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As if the internet couldn’t get any more overwhelming, we have to go and add the word “quantum” in front of it. Why?
To answer this question, I recently sat down with Aharon Brodutch, CEO of Entangled Networks, to find out what the big deal is about the Quantum Internet, or if it’s even a deal to most of the general public at all.
Aharon, so, what even IS the Quantum Internet?
Quantum information is very different from classical information. When we transmit information over the internet, it is encoded in bits. Each bit can be either 0 or 1. Quantum mechanics allows systems to be in a superposition of states. A famous hypothetical experiment called Schrodinger's Cat showed that a quantum cat can be in a superposition of "dead" and "alive". That is, it can be in a state that is neither dead nor alive, something which is inconceivable outside the quantum world. This superposition state is very difficult to maintain. Going back to the cat, although it can be in this strange superposition state, when we try to observe it, we will destroy the superposition and see either a dead or a living cat. Similar to the cat, a quantum bit (qubit) can be in a superposition of 0 and 1, allowing a wide range of interesting applications. But again, like the cat, the superposition is very fragile, and all the quantum properties can be lost abruptly if the system is disturbed.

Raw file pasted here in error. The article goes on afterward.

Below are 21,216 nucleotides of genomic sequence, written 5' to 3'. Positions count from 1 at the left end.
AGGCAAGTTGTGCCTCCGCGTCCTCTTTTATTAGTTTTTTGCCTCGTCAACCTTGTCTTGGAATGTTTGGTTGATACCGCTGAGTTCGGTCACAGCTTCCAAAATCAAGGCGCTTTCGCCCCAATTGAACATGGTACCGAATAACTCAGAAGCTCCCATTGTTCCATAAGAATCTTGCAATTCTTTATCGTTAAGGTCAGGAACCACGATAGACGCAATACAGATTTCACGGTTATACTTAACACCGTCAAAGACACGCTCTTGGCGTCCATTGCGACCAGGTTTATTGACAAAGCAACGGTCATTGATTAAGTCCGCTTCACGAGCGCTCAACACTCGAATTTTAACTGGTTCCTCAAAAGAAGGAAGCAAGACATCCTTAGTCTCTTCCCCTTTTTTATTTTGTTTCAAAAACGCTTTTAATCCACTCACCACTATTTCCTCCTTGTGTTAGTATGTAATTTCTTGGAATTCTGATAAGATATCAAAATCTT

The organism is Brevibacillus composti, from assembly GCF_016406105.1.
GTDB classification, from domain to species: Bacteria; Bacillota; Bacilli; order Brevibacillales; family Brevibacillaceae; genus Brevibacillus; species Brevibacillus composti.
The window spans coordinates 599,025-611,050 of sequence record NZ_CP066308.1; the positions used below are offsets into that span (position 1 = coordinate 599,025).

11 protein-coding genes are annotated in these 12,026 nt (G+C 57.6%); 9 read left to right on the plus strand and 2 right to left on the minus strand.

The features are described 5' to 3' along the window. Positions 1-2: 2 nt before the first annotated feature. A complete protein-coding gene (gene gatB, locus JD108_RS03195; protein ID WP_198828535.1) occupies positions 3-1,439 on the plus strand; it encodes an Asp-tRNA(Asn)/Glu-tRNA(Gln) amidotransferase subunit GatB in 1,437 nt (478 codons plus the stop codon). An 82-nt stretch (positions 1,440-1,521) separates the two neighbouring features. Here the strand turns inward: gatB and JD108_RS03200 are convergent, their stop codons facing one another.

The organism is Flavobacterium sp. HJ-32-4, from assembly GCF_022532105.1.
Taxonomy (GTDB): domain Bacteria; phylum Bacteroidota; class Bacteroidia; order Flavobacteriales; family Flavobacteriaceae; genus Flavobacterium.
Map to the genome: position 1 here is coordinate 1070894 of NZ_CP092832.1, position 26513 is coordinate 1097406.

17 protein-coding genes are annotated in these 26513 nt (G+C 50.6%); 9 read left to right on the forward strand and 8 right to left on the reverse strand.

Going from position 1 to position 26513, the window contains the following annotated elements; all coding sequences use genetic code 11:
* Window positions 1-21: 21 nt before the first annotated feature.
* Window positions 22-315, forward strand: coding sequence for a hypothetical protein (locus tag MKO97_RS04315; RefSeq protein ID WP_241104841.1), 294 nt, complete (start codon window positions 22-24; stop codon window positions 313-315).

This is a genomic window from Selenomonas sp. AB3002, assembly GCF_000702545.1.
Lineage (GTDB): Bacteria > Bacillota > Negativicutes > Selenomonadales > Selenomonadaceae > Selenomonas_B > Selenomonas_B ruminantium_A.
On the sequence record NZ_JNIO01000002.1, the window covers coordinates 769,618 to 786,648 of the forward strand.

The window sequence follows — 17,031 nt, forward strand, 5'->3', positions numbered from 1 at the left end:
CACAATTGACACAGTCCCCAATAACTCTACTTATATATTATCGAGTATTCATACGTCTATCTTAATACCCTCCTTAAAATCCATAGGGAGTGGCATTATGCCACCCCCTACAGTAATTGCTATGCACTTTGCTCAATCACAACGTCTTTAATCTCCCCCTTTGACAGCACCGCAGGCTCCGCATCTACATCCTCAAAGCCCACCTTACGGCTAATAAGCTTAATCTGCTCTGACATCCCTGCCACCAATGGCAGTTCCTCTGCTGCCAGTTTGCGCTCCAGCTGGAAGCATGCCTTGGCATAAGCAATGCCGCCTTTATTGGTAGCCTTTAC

A quantum network is a network that allows quantum information to be transmitted between quantum nodes. These can be quantum computers, quantum sensors, or quantum cryptography modules. Small quantum networks are important for linking quantum computers and getting them to work together, similar to supercomputers. A quantum internet is a large quantum network that allows multiple users across the world to send quantum information from quantum nodes like quantum computers, quantum sensors, and quantum cryptography modules.
Right, so what I understand is that it’s not for sending cat memes to one another. Even Schrodinger’s Cat memes. Tell me then, what is it useful for?